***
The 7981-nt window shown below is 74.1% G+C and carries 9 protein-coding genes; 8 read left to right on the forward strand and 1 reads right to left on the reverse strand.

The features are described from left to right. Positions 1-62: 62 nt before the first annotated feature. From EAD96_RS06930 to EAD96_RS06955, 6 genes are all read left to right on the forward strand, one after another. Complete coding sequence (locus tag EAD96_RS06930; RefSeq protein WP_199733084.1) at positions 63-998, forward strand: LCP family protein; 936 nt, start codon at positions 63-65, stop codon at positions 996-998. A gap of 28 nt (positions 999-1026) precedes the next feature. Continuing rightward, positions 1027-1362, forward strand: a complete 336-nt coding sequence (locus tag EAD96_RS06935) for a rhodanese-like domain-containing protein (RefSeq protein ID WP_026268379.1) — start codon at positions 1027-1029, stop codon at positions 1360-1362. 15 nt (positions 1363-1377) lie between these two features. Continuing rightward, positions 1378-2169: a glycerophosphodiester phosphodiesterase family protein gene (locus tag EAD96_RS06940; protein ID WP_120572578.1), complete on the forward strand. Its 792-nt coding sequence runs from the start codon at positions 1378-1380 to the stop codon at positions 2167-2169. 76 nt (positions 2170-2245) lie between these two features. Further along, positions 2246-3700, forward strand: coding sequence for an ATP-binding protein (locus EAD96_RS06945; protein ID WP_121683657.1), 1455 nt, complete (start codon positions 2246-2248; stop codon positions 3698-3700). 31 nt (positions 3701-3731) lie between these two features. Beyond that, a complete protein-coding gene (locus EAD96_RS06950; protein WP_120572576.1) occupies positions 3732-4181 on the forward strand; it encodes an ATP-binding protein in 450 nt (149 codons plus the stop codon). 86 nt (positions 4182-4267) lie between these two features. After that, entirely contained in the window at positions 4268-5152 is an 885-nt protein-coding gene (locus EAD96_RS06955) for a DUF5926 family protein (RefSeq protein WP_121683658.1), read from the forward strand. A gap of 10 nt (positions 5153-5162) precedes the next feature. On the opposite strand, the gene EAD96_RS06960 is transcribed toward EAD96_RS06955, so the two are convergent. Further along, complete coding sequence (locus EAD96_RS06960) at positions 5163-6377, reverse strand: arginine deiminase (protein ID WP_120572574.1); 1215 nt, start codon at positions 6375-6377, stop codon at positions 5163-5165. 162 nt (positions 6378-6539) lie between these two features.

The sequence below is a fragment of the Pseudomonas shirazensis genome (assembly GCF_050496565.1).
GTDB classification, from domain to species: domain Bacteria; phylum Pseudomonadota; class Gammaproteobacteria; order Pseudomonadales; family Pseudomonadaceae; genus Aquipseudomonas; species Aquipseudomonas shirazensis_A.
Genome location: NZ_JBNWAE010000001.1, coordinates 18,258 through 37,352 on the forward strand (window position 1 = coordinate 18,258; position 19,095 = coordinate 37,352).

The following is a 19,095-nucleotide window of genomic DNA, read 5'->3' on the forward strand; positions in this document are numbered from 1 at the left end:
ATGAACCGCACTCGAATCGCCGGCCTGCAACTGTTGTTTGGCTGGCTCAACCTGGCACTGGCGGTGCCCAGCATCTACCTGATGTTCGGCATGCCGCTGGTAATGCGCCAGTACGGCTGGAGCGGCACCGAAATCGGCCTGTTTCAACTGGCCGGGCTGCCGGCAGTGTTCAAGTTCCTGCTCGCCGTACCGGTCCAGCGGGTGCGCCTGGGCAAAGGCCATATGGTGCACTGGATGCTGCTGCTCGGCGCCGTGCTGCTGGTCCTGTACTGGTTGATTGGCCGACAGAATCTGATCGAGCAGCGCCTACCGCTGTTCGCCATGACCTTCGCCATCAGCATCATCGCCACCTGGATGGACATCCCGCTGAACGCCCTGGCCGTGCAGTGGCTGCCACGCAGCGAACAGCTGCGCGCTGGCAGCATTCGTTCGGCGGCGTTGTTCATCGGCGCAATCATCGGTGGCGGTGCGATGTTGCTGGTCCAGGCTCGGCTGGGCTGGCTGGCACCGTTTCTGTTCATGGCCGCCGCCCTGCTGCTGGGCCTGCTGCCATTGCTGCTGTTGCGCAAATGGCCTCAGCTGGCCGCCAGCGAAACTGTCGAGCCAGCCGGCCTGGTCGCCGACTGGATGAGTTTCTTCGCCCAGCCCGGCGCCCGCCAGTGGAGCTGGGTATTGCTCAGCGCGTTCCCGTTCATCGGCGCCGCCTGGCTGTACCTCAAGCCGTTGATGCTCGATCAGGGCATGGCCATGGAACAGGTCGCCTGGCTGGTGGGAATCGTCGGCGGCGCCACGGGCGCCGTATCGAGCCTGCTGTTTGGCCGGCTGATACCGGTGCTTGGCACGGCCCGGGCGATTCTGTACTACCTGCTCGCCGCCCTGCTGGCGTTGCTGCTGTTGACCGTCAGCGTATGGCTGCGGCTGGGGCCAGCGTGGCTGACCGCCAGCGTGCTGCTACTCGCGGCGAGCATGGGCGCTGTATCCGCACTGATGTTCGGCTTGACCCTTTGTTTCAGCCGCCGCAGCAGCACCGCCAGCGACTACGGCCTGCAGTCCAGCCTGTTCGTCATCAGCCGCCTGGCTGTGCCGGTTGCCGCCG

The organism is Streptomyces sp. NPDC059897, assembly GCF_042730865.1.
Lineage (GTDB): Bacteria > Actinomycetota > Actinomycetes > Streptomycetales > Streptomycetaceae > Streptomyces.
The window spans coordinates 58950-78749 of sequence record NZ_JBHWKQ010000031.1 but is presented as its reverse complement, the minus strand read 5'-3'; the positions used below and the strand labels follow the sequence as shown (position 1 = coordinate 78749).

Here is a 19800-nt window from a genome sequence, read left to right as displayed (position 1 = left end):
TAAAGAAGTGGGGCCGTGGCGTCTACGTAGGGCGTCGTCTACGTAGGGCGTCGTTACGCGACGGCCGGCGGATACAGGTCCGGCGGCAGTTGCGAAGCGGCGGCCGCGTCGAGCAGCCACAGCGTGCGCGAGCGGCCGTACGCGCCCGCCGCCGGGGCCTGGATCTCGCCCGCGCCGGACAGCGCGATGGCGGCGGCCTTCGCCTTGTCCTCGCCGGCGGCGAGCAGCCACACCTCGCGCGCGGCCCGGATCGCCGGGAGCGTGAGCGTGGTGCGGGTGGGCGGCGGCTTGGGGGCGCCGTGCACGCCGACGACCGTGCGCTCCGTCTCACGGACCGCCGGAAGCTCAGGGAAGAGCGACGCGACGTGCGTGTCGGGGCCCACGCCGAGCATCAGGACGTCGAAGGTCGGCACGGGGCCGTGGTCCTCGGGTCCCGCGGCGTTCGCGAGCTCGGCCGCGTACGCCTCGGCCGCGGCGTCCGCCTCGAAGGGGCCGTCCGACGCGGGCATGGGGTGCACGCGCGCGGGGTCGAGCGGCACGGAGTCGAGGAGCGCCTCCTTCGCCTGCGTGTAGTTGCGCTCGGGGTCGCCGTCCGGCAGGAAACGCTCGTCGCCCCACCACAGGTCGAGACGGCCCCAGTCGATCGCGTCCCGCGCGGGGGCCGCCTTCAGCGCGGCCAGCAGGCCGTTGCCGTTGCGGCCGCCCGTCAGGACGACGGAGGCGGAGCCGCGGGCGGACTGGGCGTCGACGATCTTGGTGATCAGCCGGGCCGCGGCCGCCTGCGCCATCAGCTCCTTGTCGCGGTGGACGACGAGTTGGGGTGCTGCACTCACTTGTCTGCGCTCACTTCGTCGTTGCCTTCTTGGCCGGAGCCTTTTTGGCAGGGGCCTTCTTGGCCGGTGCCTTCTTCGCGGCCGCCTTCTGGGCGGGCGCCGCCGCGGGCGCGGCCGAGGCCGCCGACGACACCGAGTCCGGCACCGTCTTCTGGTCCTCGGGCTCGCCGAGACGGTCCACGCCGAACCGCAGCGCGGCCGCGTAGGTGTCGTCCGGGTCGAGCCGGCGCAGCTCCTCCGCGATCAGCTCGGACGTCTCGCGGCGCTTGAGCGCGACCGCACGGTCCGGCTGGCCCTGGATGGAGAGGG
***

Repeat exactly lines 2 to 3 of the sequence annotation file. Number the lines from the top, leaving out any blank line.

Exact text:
The features are described from left to right. Positions 1-62: 62 nt before the first annotated feature. From EAD96_RS06930 to EAD96_RS06955, 6 genes are all read left to right on the forward strand, one after another. Complete coding sequence (locus tag EAD96_RS06930; RefSeq protein WP_199733084.1) at positions 63-998, forward strand: LCP family protein; 936 nt, start codon at positions 63-65, stop codon at positions 996-998. A gap of 28 nt (positions 999-1026) precedes the next feature. Continuing rightward, positions 1027-1362, forward strand: a complete 336-nt coding sequence (locus tag EAD96_RS06935) for a rhodanese-like domain-containing protein (RefSeq protein ID WP_026268379.1) — start codon at positions 1027-1029, stop codon at positions 1360-1362. 15 nt (positions 1363-1377) lie between these two features. Continuing rightward, positions 1378-2169: a glycerophosphodiester phosphodiesterase family protein gene (locus tag EAD96_RS06940; protein ID WP_120572578.1), complete on the forward strand. Its 792-nt coding sequence runs from the start codon at positions 1378-1380 to the stop codon at positions 2167-2169. 76 nt (positions 2170-2245) lie between these two features. Further along, positions 2246-3700, forward strand: coding sequence for an ATP-binding protein (locus EAD96_RS06945; protein ID WP_121683657.1), 1455 nt, complete (start codon positions 2246-2248; stop codon positions 3698-3700). 31 nt (positions 3701-3731) lie between these two features. Beyond that, a complete protein-coding gene (locus EAD96_RS06950; protein WP_120572576.1) occupies positions 3732-4181 on the forward strand; it encodes an ATP-binding protein in 450 nt (149 codons plus the stop codon). 86 nt (positions 4182-4267) lie between these two features. After that, entirely contained in the window at positions 4268-5152 is an 885-nt protein-coding gene (locus EAD96_RS06955) for a DUF5926 family protein (RefSeq protein WP_121683658.1), read from the forward strand. A gap of 10 nt (positions 5153-5162) precedes the next feature. On the opposite strand, the gene EAD96_RS06960 is transcribed toward EAD96_RS06955, so the two are convergent. Further along, complete coding sequence (locus EAD96_RS06960) at positions 5163-6377, reverse strand: arginine deiminase (protein ID WP_120572574.1); 1215 nt, start codon at positions 6375-6377, stop codon at positions 5163-5165. 162 nt (positions 6378-6539) lie between these two features.

The sequence below is a fragment of the Pseudomonas shirazensis genome (assembly GCF_050496565.1).